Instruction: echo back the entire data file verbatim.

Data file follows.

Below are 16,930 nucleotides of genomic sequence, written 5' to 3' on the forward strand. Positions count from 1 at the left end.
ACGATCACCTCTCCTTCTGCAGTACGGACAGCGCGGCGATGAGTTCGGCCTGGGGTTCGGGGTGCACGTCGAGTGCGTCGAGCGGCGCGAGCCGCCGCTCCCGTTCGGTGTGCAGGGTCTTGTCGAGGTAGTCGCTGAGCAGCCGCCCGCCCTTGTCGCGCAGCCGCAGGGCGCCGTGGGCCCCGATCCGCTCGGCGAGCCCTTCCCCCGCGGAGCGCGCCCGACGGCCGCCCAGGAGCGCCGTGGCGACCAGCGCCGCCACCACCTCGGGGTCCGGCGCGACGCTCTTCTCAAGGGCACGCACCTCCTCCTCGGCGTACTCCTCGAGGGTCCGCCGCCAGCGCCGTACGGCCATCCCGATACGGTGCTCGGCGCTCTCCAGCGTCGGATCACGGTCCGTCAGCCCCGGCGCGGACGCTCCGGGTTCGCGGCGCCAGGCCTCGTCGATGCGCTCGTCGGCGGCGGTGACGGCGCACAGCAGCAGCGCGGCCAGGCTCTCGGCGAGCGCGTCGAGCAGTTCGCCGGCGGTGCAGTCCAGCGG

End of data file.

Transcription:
Below are 16,930 nucleotides of genomic sequence, written 5' to 3' on the forward strand. Positions count from 1 at the left end.
ACGATCACCTCTCCTTCTGCAGTACGGACAGCGCGGCGATGAGTTCGGCCTGGGGTTCGGGGTGCACGTCGAGTGCGTCGAGCGGCGCGAGCCGCCGCTCCCGTTCGGTGTGCAGGGTCTTGTCGAGGTAGTCGCTGAGCAGCCGCCCGCCCTTGTCGCGCAGCCGCAGGGCGCCGTGGGCCCCGATCCGCTCGGCGAGCCCTTCCCCCGCGGAGCGCGCCCGACGGCCGCCCAGGAGCGCCGTGGCGACCAGCGCCGCCACCACCTCGGGGTCCGGCGCGACGCTCTTCTCAAGGGCACGCACCTCCTCCTCGGCGTACTCCTCGAGGGTCCGCCGCCAGCGCCGTACGGCCATCCCGATACGGTGCTCGGCGCTCTCCAGCGTCGGATCACGGTCCGTCAGCCCCGGCGCGGACGCTCCGGGTTCGCGGCGCCAGGCCTCGTCGATGCGCTCGTCGGCGGCGGTGACGGCGCACAGCAGCAGCGCGGCCAGGCTCTCGGCGAGCGCGTCGAGCAGTTCGCCGGCGGTGCAGTCCAGCGG